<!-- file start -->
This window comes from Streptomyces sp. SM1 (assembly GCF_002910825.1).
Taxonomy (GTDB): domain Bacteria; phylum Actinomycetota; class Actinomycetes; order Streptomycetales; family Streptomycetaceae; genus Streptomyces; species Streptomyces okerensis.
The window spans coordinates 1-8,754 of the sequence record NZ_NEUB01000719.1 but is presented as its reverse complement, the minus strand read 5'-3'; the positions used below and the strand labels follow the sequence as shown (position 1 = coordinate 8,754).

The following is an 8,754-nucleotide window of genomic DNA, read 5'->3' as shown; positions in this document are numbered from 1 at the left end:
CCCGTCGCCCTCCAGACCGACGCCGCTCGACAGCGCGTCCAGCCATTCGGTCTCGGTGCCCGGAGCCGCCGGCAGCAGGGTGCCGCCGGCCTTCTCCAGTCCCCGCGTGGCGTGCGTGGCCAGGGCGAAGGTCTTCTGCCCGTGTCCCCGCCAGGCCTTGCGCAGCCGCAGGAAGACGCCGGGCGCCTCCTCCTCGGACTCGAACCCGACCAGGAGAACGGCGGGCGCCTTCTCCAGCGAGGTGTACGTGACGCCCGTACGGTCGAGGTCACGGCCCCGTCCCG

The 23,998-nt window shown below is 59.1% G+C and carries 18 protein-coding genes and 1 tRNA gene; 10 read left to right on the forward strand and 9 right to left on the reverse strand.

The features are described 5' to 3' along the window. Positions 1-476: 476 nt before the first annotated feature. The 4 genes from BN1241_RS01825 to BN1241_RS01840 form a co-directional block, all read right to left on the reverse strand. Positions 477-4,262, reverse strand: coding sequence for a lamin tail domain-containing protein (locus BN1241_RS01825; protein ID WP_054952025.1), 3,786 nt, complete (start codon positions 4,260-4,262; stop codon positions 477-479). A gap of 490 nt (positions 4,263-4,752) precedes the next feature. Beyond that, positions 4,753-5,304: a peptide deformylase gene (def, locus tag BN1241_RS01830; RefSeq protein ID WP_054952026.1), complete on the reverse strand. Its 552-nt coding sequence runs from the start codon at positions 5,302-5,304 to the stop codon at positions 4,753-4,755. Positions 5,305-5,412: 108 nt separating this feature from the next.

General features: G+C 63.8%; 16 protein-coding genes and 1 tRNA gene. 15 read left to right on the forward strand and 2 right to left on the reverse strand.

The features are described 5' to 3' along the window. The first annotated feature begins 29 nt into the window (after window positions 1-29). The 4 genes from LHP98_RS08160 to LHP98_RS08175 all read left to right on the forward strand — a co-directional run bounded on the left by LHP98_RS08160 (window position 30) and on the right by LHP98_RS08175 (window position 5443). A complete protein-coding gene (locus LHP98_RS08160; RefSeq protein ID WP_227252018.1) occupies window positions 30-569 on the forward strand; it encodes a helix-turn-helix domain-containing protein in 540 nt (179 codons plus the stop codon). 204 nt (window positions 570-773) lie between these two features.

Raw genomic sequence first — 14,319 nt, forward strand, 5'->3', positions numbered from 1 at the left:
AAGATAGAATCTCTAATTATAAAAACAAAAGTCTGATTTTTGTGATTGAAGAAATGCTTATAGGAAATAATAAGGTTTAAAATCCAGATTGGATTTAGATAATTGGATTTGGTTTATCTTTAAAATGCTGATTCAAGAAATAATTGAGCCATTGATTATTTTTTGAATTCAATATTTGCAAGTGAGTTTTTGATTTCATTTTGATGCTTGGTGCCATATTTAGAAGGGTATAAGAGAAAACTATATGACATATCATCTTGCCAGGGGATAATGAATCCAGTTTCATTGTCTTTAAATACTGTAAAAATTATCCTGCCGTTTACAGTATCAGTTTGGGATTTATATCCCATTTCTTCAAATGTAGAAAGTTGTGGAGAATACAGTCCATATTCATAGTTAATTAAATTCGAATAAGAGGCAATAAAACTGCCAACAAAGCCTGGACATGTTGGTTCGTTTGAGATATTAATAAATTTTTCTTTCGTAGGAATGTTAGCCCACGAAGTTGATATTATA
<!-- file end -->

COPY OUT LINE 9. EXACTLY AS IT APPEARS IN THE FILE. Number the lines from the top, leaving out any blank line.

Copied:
The features are described 5' to 3' along the window. The first annotated feature begins 29 nt into the window (after window positions 1-29). The 4 genes from LHP98_RS08160 to LHP98_RS08175 all read left to right on the forward strand — a co-directional run bounded on the left by LHP98_RS08160 (window position 30) and on the right by LHP98_RS08175 (window position 5443). A complete protein-coding gene (locus LHP98_RS08160; RefSeq protein ID WP_227252018.1) occupies window positions 30-569 on the forward strand; it encodes a helix-turn-helix domain-containing protein in 540 nt (179 codons plus the stop codon). 204 nt (window positions 570-773) lie between these two features.